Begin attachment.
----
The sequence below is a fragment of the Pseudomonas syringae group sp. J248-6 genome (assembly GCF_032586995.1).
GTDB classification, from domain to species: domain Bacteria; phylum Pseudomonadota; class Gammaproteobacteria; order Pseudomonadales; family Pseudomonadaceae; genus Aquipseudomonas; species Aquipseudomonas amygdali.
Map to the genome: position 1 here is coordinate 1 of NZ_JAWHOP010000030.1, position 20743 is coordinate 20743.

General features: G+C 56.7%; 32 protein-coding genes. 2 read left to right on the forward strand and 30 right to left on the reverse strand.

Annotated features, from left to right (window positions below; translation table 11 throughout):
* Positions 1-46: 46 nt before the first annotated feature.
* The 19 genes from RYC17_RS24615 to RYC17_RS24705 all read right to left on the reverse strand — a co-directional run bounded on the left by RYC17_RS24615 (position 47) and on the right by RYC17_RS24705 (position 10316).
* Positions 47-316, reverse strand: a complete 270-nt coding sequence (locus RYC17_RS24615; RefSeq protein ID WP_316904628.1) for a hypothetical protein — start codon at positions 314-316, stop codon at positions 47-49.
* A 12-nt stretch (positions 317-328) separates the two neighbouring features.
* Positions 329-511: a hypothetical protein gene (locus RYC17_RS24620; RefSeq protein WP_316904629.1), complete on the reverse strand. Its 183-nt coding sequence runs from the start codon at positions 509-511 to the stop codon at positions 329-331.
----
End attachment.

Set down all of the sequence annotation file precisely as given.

The sequence below is a fragment of the Pseudomonas syringae group sp. J248-6 genome (assembly GCF_032586995.1).
GTDB classification, from domain to species: domain Bacteria; phylum Pseudomonadota; class Gammaproteobacteria; order Pseudomonadales; family Pseudomonadaceae; genus Aquipseudomonas; species Aquipseudomonas amygdali.
Map to the genome: position 1 here is coordinate 1 of NZ_JAWHOP010000030.1, position 20743 is coordinate 20743.

General features: G+C 56.7%; 32 protein-coding genes. 2 read left to right on the forward strand and 30 right to left on the reverse strand.

Annotated features, from left to right (window positions below; translation table 11 throughout):
* Positions 1-46: 46 nt before the first annotated feature.
* The 19 genes from RYC17_RS24615 to RYC17_RS24705 all read right to left on the reverse strand — a co-directional run bounded on the left by RYC17_RS24615 (position 47) and on the right by RYC17_RS24705 (position 10316).
* Positions 47-316, reverse strand: a complete 270-nt coding sequence (locus RYC17_RS24615; RefSeq protein ID WP_316904628.1) for a hypothetical protein — start codon at positions 314-316, stop codon at positions 47-49.
* A 12-nt stretch (positions 317-328) separates the two neighbouring features.
* Positions 329-511: a hypothetical protein gene (locus RYC17_RS24620; RefSeq protein WP_316904629.1), complete on the reverse strand. Its 183-nt coding sequence runs from the start codon at positions 509-511 to the stop codon at positions 329-331.